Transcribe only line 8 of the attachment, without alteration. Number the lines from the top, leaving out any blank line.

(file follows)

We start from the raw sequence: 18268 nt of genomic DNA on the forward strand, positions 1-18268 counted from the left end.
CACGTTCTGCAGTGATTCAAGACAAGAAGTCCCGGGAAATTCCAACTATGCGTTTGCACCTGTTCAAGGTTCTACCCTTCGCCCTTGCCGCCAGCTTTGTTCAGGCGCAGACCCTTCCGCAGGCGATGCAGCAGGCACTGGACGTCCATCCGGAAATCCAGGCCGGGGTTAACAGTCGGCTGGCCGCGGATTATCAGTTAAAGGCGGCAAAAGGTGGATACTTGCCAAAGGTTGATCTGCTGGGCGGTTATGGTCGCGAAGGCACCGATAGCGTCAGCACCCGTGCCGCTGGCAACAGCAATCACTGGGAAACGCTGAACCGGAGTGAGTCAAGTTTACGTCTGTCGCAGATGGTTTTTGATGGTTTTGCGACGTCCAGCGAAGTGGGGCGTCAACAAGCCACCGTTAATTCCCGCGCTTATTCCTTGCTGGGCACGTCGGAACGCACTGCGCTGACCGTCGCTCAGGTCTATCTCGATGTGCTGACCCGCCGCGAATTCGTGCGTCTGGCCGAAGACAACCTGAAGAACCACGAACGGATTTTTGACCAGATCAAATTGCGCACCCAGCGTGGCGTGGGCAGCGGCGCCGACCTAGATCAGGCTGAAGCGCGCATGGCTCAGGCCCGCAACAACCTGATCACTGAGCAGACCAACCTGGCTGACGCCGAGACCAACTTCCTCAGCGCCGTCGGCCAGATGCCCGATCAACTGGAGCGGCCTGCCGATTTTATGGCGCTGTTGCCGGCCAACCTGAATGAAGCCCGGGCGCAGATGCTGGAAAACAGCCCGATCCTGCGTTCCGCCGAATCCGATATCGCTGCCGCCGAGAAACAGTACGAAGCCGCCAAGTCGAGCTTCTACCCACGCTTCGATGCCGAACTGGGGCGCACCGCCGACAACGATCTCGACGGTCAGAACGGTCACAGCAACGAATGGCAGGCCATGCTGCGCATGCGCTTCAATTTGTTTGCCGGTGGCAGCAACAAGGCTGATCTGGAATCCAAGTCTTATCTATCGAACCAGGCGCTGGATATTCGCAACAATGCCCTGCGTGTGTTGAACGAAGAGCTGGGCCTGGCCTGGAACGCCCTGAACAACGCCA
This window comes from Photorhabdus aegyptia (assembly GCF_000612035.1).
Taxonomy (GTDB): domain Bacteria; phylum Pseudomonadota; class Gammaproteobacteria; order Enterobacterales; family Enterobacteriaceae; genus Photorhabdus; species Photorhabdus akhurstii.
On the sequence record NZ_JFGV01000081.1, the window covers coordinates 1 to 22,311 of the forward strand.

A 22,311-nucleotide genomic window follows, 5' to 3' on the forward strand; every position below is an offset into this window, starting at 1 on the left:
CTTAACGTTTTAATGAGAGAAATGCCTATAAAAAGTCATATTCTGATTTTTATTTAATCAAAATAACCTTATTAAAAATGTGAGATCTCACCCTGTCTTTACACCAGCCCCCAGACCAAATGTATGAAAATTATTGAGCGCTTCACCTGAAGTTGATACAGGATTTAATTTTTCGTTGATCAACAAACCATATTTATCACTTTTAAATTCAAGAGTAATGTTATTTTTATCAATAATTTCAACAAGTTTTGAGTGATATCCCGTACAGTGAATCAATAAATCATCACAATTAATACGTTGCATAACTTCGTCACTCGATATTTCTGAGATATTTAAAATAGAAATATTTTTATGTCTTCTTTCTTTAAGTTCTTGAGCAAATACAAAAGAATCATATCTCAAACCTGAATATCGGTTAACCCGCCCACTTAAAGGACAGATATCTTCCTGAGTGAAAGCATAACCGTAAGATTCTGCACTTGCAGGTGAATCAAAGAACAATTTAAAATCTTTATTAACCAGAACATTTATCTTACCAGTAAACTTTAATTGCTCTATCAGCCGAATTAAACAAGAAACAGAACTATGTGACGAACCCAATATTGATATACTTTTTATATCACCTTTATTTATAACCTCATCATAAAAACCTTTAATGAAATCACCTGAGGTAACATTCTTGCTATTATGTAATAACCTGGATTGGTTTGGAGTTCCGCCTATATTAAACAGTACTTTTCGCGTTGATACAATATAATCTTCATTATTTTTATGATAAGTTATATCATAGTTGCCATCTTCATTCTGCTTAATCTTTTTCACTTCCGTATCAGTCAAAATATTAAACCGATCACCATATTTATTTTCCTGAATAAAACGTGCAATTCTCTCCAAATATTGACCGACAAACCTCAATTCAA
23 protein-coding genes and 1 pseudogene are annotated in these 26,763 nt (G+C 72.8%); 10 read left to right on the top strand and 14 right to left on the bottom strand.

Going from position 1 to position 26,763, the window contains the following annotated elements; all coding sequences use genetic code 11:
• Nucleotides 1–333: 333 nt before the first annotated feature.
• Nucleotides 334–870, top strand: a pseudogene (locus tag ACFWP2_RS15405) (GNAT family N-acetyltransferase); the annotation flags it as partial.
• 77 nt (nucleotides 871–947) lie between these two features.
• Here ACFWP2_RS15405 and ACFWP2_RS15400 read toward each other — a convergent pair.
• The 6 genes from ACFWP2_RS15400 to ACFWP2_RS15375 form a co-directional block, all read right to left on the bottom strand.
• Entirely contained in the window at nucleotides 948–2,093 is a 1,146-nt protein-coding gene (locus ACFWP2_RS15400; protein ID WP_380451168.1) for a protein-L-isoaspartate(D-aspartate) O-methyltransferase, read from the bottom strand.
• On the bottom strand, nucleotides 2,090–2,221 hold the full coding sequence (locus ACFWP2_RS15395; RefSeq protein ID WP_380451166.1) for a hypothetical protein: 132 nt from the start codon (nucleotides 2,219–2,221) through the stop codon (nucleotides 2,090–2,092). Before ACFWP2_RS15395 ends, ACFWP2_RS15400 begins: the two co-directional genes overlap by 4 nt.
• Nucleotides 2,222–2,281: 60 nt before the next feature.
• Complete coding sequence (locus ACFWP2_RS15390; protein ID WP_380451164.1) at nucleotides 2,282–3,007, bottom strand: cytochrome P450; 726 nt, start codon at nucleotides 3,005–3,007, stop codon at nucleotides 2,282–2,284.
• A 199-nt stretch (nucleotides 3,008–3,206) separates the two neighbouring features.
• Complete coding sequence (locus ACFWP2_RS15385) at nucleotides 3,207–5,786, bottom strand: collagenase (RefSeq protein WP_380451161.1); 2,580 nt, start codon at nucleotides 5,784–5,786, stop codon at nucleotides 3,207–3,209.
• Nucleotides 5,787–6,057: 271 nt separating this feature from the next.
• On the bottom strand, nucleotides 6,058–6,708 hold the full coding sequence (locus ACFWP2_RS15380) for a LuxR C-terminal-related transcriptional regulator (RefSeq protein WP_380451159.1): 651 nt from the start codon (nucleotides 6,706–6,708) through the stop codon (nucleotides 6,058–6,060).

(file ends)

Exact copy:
23 protein-coding genes and 1 pseudogene are annotated in these 26,763 nt (G+C 72.8%); 10 read left to right on the top strand and 14 right to left on the bottom strand.